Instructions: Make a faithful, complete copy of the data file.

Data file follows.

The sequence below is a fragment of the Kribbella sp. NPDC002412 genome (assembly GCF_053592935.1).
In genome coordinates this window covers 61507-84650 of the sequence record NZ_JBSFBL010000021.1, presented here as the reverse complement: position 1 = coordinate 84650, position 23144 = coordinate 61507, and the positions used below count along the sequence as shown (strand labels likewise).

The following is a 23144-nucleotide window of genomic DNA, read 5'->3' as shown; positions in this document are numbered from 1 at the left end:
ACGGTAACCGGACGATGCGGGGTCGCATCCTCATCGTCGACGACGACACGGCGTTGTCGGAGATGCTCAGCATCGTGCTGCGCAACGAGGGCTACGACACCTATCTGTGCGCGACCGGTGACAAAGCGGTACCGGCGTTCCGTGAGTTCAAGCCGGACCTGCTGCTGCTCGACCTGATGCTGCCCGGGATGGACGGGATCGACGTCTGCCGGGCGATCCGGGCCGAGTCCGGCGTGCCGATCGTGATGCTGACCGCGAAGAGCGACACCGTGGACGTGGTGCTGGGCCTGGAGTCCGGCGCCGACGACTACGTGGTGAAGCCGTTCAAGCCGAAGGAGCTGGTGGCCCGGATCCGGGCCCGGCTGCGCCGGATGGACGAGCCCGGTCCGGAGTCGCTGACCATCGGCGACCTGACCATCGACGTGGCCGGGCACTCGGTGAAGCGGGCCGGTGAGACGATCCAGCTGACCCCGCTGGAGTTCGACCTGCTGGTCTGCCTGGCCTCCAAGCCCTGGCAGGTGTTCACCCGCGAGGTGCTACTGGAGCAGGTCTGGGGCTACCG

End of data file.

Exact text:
The sequence below is a fragment of the Kribbella sp. NPDC002412 genome (assembly GCF_053592935.1).
In genome coordinates this window covers 61507-84650 of the sequence record NZ_JBSFBL010000021.1, presented here as the reverse complement: position 1 = coordinate 84650, position 23144 = coordinate 61507, and the positions used below count along the sequence as shown (strand labels likewise).

The following is a 23144-nucleotide window of genomic DNA, read 5'->3' as shown; positions in this document are numbered from 1 at the left end:
ACGGTAACCGGACGATGCGGGGTCGCATCCTCATCGTCGACGACGACACGGCGTTGTCGGAGATGCTCAGCATCGTGCTGCGCAACGAGGGCTACGACACCTATCTGTGCGCGACCGGTGACAAAGCGGTACCGGCGTTCCGTGAGTTCAAGCCGGACCTGCTGCTGCTCGACCTGATGCTGCCCGGGATGGACGGGATCGACGTCTGCCGGGCGATCCGGGCCGAGTCCGGCGTGCCGATCGTGATGCTGACCGCGAAGAGCGACACCGTGGACGTGGTGCTGGGCCTGGAGTCCGGCGCCGACGACTACGTGGTGAAGCCGTTCAAGCCGAAGGAGCTGGTGGCCCGGATCCGGGCCCGGCTGCGCCGGATGGACGAGCCCGGTCCGGAGTCGCTGACCATCGGCGACCTGACCATCGACGTGGCCGGGCACTCGGTGAAGCGGGCCGGTGAGACGATCCAGCTGACCCCGCTGGAGTTCGACCTGCTGGTCTGCCTGGCCTCCAAGCCCTGGCAGGTGTTCACCCGCGAGGTGCTACTGGAGCAGGTCTGGGGCTACCG